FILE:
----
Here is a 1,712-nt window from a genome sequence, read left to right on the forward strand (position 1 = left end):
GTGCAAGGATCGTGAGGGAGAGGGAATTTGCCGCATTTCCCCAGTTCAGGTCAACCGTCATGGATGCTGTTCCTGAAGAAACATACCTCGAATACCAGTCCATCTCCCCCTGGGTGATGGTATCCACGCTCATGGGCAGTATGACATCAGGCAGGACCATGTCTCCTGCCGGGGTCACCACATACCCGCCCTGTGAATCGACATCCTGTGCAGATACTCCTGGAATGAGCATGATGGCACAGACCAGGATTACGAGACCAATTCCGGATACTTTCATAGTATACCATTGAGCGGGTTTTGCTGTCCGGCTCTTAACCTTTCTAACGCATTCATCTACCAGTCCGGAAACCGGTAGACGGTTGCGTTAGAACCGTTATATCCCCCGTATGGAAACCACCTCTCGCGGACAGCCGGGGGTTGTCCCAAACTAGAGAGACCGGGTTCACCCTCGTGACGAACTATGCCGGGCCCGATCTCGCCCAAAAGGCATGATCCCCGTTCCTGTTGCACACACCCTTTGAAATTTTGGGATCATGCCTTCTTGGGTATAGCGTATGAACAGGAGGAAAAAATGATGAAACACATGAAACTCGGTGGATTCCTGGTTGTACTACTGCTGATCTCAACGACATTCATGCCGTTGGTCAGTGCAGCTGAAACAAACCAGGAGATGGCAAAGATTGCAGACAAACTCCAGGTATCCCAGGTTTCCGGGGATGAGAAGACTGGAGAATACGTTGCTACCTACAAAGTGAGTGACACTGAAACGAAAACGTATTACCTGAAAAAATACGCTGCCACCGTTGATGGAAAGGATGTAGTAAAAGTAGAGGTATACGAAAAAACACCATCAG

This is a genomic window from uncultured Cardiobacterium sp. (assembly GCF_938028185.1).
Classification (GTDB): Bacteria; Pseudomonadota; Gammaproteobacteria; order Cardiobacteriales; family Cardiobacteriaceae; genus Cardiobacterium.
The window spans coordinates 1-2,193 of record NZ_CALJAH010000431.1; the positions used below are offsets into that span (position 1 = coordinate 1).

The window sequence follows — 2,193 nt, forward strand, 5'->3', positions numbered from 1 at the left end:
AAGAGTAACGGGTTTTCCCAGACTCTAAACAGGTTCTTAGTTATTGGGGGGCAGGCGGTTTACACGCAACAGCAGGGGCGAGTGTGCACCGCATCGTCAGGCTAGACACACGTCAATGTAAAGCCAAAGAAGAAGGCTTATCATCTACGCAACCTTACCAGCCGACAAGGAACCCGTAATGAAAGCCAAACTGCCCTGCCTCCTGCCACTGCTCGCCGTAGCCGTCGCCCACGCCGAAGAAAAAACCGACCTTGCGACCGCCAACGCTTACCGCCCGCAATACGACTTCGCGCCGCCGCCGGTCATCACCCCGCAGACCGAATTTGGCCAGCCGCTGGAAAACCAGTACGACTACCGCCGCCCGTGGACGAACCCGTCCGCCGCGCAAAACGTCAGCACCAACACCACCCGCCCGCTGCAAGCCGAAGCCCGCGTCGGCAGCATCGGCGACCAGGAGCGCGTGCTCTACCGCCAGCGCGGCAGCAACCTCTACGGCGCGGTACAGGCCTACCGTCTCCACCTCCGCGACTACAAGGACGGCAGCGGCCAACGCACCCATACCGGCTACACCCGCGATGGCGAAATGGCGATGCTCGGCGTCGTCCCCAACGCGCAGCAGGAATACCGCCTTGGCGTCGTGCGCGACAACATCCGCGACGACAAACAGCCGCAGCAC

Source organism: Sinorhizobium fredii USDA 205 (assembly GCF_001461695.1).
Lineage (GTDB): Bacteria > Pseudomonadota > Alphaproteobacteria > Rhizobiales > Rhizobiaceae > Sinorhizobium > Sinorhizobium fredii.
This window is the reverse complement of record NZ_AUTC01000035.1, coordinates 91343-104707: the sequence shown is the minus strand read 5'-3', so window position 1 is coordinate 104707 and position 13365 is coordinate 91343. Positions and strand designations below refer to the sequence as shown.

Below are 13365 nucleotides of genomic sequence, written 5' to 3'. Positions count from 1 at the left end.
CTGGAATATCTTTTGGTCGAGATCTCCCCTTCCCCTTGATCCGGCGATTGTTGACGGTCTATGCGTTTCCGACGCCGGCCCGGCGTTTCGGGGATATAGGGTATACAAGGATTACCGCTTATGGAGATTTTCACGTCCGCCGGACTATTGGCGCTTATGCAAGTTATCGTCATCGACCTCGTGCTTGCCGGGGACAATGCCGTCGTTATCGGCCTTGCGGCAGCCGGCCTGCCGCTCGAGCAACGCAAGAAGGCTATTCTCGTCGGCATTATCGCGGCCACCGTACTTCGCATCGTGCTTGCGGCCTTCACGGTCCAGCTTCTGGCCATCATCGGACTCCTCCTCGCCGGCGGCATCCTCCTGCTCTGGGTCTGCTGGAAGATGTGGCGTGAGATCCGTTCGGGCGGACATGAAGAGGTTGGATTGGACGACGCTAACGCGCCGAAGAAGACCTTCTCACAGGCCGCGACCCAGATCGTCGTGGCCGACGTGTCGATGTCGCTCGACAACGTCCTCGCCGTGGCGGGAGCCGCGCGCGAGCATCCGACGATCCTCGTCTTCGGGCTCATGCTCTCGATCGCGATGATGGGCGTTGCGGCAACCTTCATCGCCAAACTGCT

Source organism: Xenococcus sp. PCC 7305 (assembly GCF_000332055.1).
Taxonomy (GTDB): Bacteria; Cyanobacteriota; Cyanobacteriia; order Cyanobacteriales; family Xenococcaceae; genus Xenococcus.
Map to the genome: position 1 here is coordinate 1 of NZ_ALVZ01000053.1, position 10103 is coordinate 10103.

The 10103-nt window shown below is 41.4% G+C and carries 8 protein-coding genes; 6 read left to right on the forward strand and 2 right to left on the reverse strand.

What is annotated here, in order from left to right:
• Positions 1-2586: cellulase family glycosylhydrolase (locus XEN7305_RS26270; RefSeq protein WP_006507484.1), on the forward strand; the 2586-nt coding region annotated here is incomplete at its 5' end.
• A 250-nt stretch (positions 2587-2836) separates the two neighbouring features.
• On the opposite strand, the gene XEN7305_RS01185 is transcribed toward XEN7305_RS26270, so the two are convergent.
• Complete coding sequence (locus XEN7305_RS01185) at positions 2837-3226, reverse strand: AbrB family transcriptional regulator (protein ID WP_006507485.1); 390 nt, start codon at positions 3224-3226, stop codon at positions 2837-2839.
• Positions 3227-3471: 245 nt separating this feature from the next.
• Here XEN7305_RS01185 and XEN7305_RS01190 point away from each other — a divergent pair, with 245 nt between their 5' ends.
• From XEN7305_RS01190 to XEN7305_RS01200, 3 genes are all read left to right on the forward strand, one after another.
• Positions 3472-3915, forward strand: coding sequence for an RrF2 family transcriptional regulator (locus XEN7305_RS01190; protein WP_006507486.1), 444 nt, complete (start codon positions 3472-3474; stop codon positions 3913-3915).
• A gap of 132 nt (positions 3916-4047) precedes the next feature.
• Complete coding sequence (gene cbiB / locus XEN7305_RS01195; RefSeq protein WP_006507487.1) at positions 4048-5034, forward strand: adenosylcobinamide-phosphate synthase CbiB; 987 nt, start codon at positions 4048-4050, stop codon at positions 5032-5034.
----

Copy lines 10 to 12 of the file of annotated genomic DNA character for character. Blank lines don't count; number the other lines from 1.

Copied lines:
This window is the reverse complement of record NZ_AUTC01000035.1, coordinates 91343-104707: the sequence shown is the minus strand read 5'-3', so window position 1 is coordinate 104707 and position 13365 is coordinate 91343. Positions and strand designations below refer to the sequence as shown.

Below are 13365 nucleotides of genomic sequence, written 5' to 3'. Positions count from 1 at the left end.
CTGGAATATCTTTTGGTCGAGATCTCCCCTTCCCCTTGATCCGGCGATTGTTGACGGTCTATGCGTTTCCGACGCCGGCCCGGCGTTTCGGGGATATAGGGTATACAAGGATTACCGCTTATGGAGATTTTCACGTCCGCCGGACTATTGGCGCTTATGCAAGTTATCGTCATCGACCTCGTGCTTGCCGGGGACAATGCCGTCGTTATCGGCCTTGCGGCAGCCGGCCTGCCGCTCGAGCAACGCAAGAAGGCTATTCTCGTCGGCATTATCGCGGCCACCGTACTTCGCATCGTGCTTGCGGCCTTCACGGTCCAGCTTCTGGCCATCATCGGACTCCTCCTCGCCGGCGGCATCCTCCTGCTCTGGGTCTGCTGGAAGATGTGGCGTGAGATCCGTTCGGGCGGACATGAAGAGGTTGGATTGGACGACGCTAACGCGCCGAAGAAGACCTTCTCACAGGCCGCGACCCAGATCGTCGTGGCCGACGTGTCGATGTCGCTCGACAACGTCCTCGCCGTGGCGGGAGCCGCGCGCGAGCATCCGACGATCCTCGTCTTCGGGCTCATGCTCTCGATCGCGATGATGGGCGTTGCGGCAACCTTCATCGCCAAACTGCT